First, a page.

The point of terrorism is to cause terror, sometimes to further a political goal and sometimes out of sheer hatred. The people terrorists kill are not the targets; they are collateral damage. And blowing up planes, trains, markets or buses is not the goal; those are just tactics. The real targets of terrorism are the rest of us: the billions of us who are not killed but are terrorized because of the killing. The real point of terrorism is not the act itself, but our reaction to the act.
And we’re doing exactly what the terrorists want. [...]
Our politicians help the terrorists every time they use fear as a campaign tactic. The press helps every time it writes scare stories about the plot and the threat. And if we’re terrified, and we share that fear, we help. All of these actions intensify and repeat the terrorists’ actions, and increase the effects of their terror.
The implausible plots and false alarms actually hurt us in two ways. Not only do they increase the level of fear, but they also waste time and resources that could be better spent fighting the real threats and increasing actual security. I’ll bet the terrorists are laughing at us.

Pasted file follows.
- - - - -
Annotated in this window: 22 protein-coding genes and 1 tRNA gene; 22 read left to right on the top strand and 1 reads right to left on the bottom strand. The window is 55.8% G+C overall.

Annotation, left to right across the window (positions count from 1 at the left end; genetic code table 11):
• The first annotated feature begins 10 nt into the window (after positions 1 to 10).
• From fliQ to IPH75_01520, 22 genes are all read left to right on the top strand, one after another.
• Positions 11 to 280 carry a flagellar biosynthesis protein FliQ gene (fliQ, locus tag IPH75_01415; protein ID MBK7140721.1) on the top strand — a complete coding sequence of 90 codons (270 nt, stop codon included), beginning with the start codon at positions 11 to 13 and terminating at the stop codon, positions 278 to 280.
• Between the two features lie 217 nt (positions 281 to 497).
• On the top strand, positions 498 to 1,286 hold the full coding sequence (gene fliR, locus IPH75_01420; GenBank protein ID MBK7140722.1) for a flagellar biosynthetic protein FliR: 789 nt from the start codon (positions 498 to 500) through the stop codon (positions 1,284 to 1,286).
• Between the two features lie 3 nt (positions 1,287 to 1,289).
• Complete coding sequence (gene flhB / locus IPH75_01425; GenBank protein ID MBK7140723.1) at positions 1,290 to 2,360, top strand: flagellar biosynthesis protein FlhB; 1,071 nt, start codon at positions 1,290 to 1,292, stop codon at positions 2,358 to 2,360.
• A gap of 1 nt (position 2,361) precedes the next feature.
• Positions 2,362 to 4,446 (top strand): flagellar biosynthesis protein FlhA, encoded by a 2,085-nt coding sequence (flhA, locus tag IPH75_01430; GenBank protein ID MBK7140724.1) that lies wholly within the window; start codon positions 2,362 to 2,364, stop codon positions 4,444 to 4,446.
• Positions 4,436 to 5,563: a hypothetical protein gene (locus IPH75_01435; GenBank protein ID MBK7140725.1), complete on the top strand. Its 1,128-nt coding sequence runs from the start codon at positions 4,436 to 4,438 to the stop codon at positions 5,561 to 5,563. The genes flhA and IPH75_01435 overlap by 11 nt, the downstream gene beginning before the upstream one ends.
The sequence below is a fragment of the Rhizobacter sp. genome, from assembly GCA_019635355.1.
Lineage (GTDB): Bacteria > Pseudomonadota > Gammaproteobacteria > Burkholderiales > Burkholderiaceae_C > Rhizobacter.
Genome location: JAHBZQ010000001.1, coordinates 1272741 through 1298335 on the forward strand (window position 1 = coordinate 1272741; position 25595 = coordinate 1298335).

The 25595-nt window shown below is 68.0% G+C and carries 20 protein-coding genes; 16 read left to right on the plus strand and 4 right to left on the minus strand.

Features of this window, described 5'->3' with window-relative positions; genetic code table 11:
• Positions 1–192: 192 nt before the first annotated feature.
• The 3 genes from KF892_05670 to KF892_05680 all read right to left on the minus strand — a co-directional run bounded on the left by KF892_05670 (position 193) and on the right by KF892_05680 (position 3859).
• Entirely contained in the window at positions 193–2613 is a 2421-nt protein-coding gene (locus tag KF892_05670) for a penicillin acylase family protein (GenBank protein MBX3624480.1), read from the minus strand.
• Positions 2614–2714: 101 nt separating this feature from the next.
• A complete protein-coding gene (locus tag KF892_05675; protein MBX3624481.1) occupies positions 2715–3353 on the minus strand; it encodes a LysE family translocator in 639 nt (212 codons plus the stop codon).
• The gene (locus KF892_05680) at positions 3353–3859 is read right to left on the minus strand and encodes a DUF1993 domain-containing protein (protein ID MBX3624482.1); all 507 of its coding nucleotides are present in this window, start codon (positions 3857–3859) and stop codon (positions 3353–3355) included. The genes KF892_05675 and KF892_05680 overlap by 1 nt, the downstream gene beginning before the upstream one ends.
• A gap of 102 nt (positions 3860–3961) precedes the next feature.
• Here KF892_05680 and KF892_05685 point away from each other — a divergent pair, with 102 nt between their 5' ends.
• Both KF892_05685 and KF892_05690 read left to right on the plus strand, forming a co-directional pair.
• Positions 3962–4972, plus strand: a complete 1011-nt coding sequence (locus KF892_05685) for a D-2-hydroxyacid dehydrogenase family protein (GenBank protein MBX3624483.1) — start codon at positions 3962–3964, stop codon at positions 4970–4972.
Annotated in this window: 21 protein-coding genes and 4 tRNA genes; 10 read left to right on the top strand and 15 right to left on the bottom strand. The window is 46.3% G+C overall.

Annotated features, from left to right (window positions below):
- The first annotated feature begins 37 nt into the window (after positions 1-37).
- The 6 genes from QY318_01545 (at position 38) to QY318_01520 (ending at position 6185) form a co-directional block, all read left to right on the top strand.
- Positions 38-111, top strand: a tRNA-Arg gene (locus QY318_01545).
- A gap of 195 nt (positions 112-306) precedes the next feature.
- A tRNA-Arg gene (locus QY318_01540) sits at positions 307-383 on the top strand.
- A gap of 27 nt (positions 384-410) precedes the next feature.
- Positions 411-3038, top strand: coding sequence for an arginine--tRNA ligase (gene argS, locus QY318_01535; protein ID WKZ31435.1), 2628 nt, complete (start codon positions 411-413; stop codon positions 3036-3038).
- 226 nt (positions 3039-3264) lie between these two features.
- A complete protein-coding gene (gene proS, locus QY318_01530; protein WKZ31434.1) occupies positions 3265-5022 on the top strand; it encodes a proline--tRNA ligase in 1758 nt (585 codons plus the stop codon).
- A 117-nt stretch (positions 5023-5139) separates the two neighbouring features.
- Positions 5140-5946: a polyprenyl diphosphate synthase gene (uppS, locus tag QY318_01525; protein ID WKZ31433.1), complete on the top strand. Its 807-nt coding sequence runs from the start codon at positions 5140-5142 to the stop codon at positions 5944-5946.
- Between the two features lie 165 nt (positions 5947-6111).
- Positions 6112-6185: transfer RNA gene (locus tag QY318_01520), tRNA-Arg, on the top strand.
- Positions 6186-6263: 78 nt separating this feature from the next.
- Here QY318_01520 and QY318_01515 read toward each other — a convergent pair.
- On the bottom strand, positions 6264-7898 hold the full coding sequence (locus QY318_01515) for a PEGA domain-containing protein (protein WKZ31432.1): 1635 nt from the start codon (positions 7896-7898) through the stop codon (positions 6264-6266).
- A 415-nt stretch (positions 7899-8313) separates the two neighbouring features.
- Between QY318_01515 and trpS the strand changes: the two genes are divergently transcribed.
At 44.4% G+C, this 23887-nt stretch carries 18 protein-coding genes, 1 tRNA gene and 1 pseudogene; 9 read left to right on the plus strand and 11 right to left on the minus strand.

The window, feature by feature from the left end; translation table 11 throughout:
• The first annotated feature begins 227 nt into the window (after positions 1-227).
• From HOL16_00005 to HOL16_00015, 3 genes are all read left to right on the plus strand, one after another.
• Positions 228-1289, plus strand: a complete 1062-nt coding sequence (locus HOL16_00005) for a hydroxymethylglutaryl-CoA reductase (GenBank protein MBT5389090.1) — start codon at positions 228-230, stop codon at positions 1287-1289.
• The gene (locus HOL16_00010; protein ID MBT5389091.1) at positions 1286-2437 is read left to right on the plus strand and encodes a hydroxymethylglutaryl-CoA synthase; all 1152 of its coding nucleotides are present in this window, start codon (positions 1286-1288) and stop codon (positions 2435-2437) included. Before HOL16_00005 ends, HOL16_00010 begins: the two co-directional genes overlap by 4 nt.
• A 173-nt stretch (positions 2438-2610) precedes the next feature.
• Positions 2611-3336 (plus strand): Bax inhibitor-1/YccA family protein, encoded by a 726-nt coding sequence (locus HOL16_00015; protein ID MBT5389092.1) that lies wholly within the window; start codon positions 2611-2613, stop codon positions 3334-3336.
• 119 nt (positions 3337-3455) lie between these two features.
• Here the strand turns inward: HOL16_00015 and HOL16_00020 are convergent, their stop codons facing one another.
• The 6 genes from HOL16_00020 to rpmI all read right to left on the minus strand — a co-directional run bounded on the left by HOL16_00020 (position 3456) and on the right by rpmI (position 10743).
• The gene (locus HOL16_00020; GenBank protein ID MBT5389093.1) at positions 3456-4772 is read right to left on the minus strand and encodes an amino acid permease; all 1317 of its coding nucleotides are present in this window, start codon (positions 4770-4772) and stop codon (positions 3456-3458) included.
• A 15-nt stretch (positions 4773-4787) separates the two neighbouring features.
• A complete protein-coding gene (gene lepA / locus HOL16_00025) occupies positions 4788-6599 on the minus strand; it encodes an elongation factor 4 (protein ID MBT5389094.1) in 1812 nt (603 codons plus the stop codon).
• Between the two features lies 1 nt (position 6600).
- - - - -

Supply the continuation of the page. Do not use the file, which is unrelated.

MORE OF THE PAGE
Another thought experiment: Imagine for a moment that the British government arrested the 23 suspects without fanfare. Imagine that the TSA and its European counterparts didn’t engage in pointless airline-security measures like banning liquids. And imagine that the press didn’t write about it endlessly, and that the politicians didn’t use the event to remind us all how scared we should be. If we’d reacted that way, then the terrorists would have truly failed.